Daily bias, MAD, and RMSD for all regions of Thailand. Units are in mm day−1.

To examine the effect of the gridding on the statistics, bias statistics of 15 grid boxes that have at least three gauges are computed. The bias is 1.4% versus −2.6% for all the gauges. A Student’s t test of the difference between V6 and TG with at least three gauge boxes shows a t score of 1.08, which is not significant at the 95% level. Hence the hypothesis that there is significant difference in the bias between grid boxes with at least three gauges and all the other grid boxes is rejected. A similar t test of all grid boxes with two or more gauges show a t score of 1.2, again not significant at the 95% level.

Figure 4 shows the cumulative distribution functions (CDFs) of the daily rain rates binned at 0.5 mm day−1 interval. The zero rain rate (RR = 0) fractions are calculated to be 0.53, 0.40, and 0.36 and the conditional rain rates (rain rate when raining) are 10.06, 7.60, and 8.75 mm day−1 for TG, V6, and V5, respectively. Overall, both V5 and V6 overestimate the rain fraction and underestimate the conditional rain rates. The curves for V6 and V5 cross the TG curve at ∼10 and ∼20 mm day−1, respectively. In fact, both the V6 and V5 3B42 CDF have higher rain fraction (45% and 42%, respectively) than TG (33%) at rain rates between >0 and 10 mm day−1. It is concluded that the V6 algorithm shows improvements in rain probability over the V5 when compared with TG data.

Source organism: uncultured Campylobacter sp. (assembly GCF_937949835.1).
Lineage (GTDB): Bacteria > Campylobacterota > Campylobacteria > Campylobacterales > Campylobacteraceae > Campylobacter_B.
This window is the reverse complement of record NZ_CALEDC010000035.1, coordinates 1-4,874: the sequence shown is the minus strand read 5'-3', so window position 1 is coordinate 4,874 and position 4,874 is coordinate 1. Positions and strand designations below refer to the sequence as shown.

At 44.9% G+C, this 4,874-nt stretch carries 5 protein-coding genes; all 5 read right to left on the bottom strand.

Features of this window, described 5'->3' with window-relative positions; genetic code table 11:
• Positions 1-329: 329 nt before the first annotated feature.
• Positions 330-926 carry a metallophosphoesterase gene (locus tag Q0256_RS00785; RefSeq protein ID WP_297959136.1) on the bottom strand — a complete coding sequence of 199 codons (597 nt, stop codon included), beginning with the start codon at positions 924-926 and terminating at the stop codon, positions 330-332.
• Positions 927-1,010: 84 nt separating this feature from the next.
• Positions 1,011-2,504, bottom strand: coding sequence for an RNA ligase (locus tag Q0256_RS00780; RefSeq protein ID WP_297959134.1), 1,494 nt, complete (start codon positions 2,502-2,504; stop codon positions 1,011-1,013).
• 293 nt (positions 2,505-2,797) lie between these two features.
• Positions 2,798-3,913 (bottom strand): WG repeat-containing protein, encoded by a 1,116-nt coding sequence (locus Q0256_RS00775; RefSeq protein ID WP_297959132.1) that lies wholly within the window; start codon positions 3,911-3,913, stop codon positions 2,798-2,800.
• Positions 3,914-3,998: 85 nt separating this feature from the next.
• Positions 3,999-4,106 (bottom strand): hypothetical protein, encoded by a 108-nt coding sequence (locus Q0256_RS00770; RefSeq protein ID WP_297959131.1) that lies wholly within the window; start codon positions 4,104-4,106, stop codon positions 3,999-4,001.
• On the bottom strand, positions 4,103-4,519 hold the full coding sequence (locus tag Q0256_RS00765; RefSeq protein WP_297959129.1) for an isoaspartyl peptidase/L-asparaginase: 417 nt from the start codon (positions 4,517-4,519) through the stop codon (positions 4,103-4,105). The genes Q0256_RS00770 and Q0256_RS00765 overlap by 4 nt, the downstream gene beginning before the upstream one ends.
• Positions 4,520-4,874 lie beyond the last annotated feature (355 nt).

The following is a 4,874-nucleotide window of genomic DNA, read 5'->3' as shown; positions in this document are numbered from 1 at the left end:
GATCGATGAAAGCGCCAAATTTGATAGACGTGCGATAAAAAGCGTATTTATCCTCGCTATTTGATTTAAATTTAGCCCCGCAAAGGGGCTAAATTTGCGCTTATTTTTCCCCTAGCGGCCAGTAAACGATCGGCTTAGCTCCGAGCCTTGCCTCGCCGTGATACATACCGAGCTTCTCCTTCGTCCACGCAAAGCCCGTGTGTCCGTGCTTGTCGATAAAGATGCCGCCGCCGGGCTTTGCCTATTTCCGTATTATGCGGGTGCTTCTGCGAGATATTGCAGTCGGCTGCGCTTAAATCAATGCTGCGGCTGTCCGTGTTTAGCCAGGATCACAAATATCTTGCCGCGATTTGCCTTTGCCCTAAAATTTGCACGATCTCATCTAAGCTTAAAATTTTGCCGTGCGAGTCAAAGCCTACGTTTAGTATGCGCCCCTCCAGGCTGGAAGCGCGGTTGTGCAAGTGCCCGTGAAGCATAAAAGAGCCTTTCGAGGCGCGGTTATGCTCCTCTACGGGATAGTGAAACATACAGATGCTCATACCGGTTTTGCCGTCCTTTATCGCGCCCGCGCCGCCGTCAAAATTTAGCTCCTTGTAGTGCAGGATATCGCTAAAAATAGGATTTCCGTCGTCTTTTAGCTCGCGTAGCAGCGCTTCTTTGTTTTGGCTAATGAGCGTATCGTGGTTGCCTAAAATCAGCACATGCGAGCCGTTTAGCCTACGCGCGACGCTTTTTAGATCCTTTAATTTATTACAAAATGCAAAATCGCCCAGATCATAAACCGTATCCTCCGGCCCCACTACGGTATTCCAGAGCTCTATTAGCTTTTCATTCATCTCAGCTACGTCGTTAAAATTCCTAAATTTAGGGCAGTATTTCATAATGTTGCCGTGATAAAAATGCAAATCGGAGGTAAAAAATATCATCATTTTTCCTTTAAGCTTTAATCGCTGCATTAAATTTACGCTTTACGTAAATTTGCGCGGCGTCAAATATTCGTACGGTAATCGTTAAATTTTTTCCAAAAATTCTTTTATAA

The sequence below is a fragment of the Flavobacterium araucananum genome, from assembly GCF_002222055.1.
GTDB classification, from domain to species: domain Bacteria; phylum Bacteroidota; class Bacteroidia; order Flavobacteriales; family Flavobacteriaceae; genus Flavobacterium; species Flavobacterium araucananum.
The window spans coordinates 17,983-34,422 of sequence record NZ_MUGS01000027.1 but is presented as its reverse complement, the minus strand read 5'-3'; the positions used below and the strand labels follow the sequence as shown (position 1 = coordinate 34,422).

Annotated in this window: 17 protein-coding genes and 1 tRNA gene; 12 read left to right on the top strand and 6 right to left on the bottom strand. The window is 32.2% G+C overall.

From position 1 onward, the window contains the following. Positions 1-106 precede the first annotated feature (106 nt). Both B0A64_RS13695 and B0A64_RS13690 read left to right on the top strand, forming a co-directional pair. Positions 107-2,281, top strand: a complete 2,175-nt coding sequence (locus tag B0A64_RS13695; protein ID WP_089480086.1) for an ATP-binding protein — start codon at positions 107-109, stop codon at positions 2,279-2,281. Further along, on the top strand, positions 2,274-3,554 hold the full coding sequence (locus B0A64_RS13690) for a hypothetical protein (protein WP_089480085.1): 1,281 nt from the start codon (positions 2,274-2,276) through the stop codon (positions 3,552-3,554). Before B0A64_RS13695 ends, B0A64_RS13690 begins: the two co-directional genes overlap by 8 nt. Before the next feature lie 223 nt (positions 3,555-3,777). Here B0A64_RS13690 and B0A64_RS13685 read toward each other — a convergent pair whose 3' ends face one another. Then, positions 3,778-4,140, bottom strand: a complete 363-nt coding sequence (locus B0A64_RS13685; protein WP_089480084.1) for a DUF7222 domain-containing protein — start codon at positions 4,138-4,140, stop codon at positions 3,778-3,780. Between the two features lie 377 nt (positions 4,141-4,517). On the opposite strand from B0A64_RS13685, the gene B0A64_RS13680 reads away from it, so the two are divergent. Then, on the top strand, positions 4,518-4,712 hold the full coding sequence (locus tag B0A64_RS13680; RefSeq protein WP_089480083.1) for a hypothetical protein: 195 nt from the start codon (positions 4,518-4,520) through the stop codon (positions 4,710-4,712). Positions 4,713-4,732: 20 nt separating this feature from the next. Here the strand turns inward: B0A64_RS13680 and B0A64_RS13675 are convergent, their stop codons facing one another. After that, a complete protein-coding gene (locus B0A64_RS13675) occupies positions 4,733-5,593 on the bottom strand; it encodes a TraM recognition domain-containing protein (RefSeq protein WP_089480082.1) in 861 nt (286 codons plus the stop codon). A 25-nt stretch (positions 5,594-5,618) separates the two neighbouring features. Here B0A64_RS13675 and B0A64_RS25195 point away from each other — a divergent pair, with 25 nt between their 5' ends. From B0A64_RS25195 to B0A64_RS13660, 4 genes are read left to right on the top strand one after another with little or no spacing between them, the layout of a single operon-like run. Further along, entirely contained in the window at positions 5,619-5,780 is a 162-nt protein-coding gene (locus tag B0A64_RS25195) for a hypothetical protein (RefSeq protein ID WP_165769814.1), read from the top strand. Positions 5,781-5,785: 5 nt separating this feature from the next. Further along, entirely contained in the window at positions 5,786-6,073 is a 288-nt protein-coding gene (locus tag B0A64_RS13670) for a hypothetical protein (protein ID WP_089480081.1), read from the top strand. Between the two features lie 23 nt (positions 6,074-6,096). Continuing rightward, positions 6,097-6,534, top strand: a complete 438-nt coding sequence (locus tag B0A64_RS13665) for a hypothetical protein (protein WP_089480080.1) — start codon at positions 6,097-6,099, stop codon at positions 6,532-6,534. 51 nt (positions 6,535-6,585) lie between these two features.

Fig. 4.

CDF of daily rainfall from TG, V5, and V6 3B42.

Fig. 4.

CDF of daily rainfall from TG, V5, and V6 3B42.

The spatial and temporal structures of these rainfall products are investigated using the autocorrelation function of TG, V5, and V6. The generalized space–time lag correlation function is defined as

 
formula